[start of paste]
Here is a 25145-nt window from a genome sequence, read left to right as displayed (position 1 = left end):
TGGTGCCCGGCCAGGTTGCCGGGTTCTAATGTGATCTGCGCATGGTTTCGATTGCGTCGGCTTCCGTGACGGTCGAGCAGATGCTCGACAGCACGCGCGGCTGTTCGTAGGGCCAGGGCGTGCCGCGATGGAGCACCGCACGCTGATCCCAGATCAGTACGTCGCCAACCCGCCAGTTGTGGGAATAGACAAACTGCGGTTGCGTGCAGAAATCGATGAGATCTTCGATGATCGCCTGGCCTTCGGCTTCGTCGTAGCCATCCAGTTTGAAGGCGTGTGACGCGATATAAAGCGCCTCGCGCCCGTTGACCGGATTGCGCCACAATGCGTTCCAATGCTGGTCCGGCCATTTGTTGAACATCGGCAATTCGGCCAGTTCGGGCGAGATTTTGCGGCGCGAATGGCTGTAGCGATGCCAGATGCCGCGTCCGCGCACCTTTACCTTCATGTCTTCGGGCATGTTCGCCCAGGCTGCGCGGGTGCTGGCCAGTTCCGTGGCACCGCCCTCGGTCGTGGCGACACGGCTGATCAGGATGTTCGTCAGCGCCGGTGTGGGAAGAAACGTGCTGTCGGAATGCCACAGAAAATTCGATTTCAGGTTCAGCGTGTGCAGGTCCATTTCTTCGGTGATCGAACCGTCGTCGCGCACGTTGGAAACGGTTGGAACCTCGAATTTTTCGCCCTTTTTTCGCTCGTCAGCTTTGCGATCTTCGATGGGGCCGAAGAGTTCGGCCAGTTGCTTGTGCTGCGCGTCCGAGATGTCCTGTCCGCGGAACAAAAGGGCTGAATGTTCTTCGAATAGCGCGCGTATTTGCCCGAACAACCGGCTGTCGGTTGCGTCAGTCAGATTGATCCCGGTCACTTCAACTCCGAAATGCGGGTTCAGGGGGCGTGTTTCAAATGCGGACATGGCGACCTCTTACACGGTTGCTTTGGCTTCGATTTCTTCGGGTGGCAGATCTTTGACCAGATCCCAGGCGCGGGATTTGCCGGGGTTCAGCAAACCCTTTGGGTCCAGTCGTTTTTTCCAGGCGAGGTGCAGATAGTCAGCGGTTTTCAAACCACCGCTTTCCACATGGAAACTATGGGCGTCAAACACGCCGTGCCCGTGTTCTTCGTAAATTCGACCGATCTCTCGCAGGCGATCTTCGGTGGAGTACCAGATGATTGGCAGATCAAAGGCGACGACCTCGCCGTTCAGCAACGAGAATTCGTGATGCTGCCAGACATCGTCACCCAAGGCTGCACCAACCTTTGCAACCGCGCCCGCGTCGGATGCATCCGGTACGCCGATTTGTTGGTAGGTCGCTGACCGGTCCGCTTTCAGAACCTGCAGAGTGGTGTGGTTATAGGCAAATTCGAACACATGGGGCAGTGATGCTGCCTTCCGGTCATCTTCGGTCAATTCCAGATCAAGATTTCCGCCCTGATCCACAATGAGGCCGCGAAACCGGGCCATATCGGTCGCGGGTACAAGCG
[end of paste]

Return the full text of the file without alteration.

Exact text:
Here is a 25145-nt window from a genome sequence, read left to right as displayed (position 1 = left end):
TGGTGCCCGGCCAGGTTGCCGGGTTCTAATGTGATCTGCGCATGGTTTCGATTGCGTCGGCTTCCGTGACGGTCGAGCAGATGCTCGACAGCACGCGCGGCTGTTCGTAGGGCCAGGGCGTGCCGCGATGGAGCACCGCACGCTGATCCCAGATCAGTACGTCGCCAACCCGCCAGTTGTGGGAATAGACAAACTGCGGTTGCGTGCAGAAATCGATGAGATCTTCGATGATCGCCTGGCCTTCGGCTTCGTCGTAGCCATCCAGTTTGAAGGCGTGTGACGCGATATAAAGCGCCTCGCGCCCGTTGACCGGATTGCGCCACAATGCGTTCCAATGCTGGTCCGGCCATTTGTTGAACATCGGCAATTCGGCCAGTTCGGGCGAGATTTTGCGGCGCGAATGGCTGTAGCGATGCCAGATGCCGCGTCCGCGCACCTTTACCTTCATGTCTTCGGGCATGTTCGCCCAGGCTGCGCGGGTGCTGGCCAGTTCCGTGGCACCGCCCTCGGTCGTGGCGACACGGCTGATCAGGATGTTCGTCAGCGCCGGTGTGGGAAGAAACGTGCTGTCGGAATGCCACAGAAAATTCGATTTCAGGTTCAGCGTGTGCAGGTCCATTTCTTCGGTGATCGAACCGTCGTCGCGCACGTTGGAAACGGTTGGAACCTCGAATTTTTCGCCCTTTTTTCGCTCGTCAGCTTTGCGATCTTCGATGGGGCCGAAGAGTTCGGCCAGTTGCTTGTGCTGCGCGTCCGAGATGTCCTGTCCGCGGAACAAAAGGGCTGAATGTTCTTCGAATAGCGCGCGTATTTGCCCGAACAACCGGCTGTCGGTTGCGTCAGTCAGATTGATCCCGGTCACTTCAACTCCGAAATGCGGGTTCAGGGGGCGTGTTTCAAATGCGGACATGGCGACCTCTTACACGGTTGCTTTGGCTTCGATTTCTTCGGGTGGCAGATCTTTGACCAGATCCCAGGCGCGGGATTTGCCGGGGTTCAGCAAACCCTTTGGGTCCAGTCGTTTTTTCCAGGCGAGGTGCAGATAGTCAGCGGTTTTCAAACCACCGCTTTCCACATGGAAACTATGGGCGTCAAACACGCCGTGCCCGTGTTCTTCGTAAATTCGACCGATCTCTCGCAGGCGATCTTCGGTGGAGTACCAGATGATTGGCAGATCAAAGGCGACGACCTCGCCGTTCAGCAACGAGAATTCGTGATGCTGCCAGACATCGTCACCCAAGGCTGCACCAACCTTTGCAACCGCGCCCGCGTCGGATGCATCCGGTACGCCGATTTGTTGGTAGGTCGCTGACCGGTCCGCTTTCAGAACCTGCAGAGTGGTGTGGTTATAGGCAAATTCGAACACATGGGGCAGTGATGCTGCCTTCCGGTCATCTTCGGTCAATTCCAGATCAAGATTTCCGCCCTGATCCACAATGAGGCCGCGAAACCGGGCCATATCGGTCGCGGGTACAAGCG